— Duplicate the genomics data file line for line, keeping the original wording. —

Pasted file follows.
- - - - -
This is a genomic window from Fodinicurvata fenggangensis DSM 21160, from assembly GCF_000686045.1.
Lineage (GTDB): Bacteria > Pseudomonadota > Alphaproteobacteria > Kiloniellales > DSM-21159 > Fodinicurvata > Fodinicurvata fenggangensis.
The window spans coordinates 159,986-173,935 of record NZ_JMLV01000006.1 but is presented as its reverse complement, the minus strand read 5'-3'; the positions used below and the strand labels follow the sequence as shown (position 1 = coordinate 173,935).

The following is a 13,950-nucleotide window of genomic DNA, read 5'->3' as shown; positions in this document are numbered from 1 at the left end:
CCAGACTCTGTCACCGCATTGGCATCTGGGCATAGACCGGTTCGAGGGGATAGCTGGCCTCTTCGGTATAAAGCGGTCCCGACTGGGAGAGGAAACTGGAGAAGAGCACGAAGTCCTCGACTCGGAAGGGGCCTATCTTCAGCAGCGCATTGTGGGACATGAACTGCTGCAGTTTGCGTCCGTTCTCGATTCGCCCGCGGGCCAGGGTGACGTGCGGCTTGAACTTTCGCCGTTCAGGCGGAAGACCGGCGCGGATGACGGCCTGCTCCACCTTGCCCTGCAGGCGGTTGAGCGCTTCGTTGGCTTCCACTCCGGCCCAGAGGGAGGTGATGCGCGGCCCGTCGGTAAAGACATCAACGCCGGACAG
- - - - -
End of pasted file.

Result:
This is a genomic window from Fodinicurvata fenggangensis DSM 21160, from assembly GCF_000686045.1.
Lineage (GTDB): Bacteria > Pseudomonadota > Alphaproteobacteria > Kiloniellales > DSM-21159 > Fodinicurvata > Fodinicurvata fenggangensis.
The window spans coordinates 159,986-173,935 of record NZ_JMLV01000006.1 but is presented as its reverse complement, the minus strand read 5'-3'; the positions used below and the strand labels follow the sequence as shown (position 1 = coordinate 173,935).

The following is a 13,950-nucleotide window of genomic DNA, read 5'->3' as shown; positions in this document are numbered from 1 at the left end:
CCAGACTCTGTCACCGCATTGGCATCTGGGCATAGACCGGTTCGAGGGGATAGCTGGCCTCTTCGGTATAAAGCGGTCCCGACTGGGAGAGGAAACTGGAGAAGAGCACGAAGTCCTCGACTCGGAAGGGGCCTATCTTCAGCAGCGCATTGTGGGACATGAACTGCTGCAGTTTGCGTCCGTTCTCGATTCGCCCGCGGGCCAGGGTGACGTGCGGCTTGAACTTTCGCCGTTCAGGCGGAAGACCGGCGCGGATGACGGCCTGCTCCACCTTGCCCTGCAGGCGGTTGAGCGCTTCGTTGGCTTCCACTCCGGCCCAGAGGGAGGTGATGCGCGGCCCGTCGGTAAAGACATCAACGCCGGACAG